All the planets in the Solar System orbit the Sun in an anti-clockwise direction as viewed from above Earth's north pole. Most planets also rotate on their axes in an anti-clockwise direction, but Venus rotates clockwise in retrograde rotation once every 243 Earth days—the slowest rotation of any planet. Because its rotation is so slow, Venus is very close to spherical. A Venusian sidereal day thus lasts longer than a Venusian year (243 versus 224.7 Earth days). Venus's equator rotates at 6.5 km/h (4.0 mph), whereas Earth's is approximately 1,670 km/h (1,040 mph). Venus's rotation has slowed down by 6.5 min per Venusian sidereal day in the 16 years between the Magellan spacecraft and Venus Express visits. Because of the retrograde rotation, the length of a solar day on Venus is significantly shorter than the sidereal day, at 116.75 Earth days (making the Venusian solar day shorter than Mercury's 176 Earth days). One Venusian year is about 1.92 Venusian solar days. To an observer on the surface of Venus, the Sun would rise in the west and set in the east, although Venus's opaque clouds prevent observing the Sun from the planet's surface.
Venus may have formed from the solar nebula with a different rotation period and obliquity, reaching its current state because of chaotic spin changes caused by planetary perturbations and tidal effects on its dense atmosphere, a change that would have occurred over the course of billions of years. The rotation period of Venus may represent an equilibrium state between tidal locking to the Sun's gravitation, which tends to slow rotation, and an atmospheric tide created by solar heating of the thick Venusian atmosphere. The 584-day average interval between successive close approaches to Earth is almost exactly equal to 5 Venusian solar days, but the hypothesis of a spin–orbit resonance with Earth has been discounted.
Venus has no natural satellites. It has several trojan asteroids: the quasi-satellite 2002 VE68 and two other temporary trojans, 2001 CK32 and 2012 XE133. In the 17th century, Giovanni Cassini reported a moon orbiting Venus, which was named Neith and numerous sightings were reported over the following 200 years, but most were determined to be stars in the vicinity. Alex Alemi's and David Stevenson's 2006 study of models of the early Solar System at the California Institute of Technology shows Venus likely had at least one moon created by a huge impact event billions of years ago. About 10 million years later, according to the study, another impact reversed the planet's spin direction and caused the Venusian moon gradually to spiral inward until it collided with Venus. If later impacts created moons, these were removed in the same way. An alternative explanation for the lack of satellites is the effect of strong solar tides, which can destabilize large satellites orbiting the inner terrestrial planets.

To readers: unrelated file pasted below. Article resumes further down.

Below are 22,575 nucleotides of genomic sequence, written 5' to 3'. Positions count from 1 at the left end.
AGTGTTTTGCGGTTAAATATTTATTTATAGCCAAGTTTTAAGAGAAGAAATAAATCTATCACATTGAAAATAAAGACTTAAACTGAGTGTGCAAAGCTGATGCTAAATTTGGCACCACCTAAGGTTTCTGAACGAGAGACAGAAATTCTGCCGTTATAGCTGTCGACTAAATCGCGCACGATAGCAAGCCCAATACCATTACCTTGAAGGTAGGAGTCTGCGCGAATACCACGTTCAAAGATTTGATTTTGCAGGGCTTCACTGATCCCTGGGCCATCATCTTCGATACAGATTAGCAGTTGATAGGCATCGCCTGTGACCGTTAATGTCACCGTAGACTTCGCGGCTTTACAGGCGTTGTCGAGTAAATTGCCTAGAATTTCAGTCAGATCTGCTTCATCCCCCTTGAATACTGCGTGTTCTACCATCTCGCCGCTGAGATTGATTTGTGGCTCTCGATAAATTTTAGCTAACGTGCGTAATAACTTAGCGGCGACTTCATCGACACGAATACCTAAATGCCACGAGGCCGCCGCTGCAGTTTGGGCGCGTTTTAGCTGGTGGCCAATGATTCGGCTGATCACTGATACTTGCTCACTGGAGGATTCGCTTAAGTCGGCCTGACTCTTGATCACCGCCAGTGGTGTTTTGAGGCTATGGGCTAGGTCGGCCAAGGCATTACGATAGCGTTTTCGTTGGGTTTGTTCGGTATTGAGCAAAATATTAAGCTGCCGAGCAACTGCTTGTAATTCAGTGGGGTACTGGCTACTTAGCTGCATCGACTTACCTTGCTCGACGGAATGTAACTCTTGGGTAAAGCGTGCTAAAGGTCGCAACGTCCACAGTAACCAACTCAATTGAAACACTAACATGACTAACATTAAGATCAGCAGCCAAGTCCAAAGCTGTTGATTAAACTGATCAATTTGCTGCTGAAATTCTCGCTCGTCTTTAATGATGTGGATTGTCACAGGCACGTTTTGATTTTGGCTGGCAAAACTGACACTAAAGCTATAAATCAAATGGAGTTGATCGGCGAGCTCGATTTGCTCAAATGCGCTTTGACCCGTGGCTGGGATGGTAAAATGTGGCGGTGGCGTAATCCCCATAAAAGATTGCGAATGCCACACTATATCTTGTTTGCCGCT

To the naked eye, Venus appears as a white point of light brighter than any other planet or star (apart from the Sun). Its brightest apparent magnitude, −4.9, occurs during crescent phase, when it is near Earth. Venus fades to about magnitude −3 when it is backlit by the Sun. The planet is bright enough to be seen in a clear midday sky and is easily visible when the Sun is low on the horizon. As an inferior planet, it always lies within about 47° of the Sun.
Venus "overtakes" Earth every 584 days as it orbits the Sun. As it does so, it changes from the "Evening Star", visible after sunset, to the "Morning Star", visible before sunrise. Although Mercury, the other inferior planet, reaches a maximum elongation of only 28° and is often difficult to discern in twilight, Venus is hard to miss when it is at its brightest. Its greater maximum elongation means it is visible in dark skies long after sunset. As the brightest point-like object in the sky, Venus is a commonly misreported "unidentified flying object". U.S. President Jimmy Carter reported having seen a UFO in 1969, which later analysis suggested was probably Venus.
As it moves around its orbit, Venus displays phases like those of the Moon in a telescopic view. The planet presents a small "full" image when it is on the opposite side of the Sun. It shows a larger "quarter phase" when it is at its maximum elongations from the Sun, and is at its brightest in the night sky, and presents a much larger "thin crescent" in telescopic views as it comes around to the near side between Earth and the Sun. Venus is at its largest and presents its "new phase" when it is between Earth and the Sun. Its atmosphere can be seen in a telescope by the halo of light refracted around it.
The Venusian orbit is slightly inclined relative to Earth's orbit; thus, when the planet passes between Earth and the Sun, it usually does not cross the face of the Sun. Transits of Venus occur when the planet's inferior conjunction coincides with its presence in the plane of Earth's orbit. Transits of Venus occur in cycles of 243 years with the current pattern of transits being pairs of transits separated by eight years, at intervals of about 105.5 years or 121.5 years—a pattern first discovered in 1639 by the English astronomer Jeremiah Horrocks.
The latest pair was June 8, 2004 and June 5–6, 2012. The transit could be watched live from many online outlets or observed locally with the right equipment and conditions.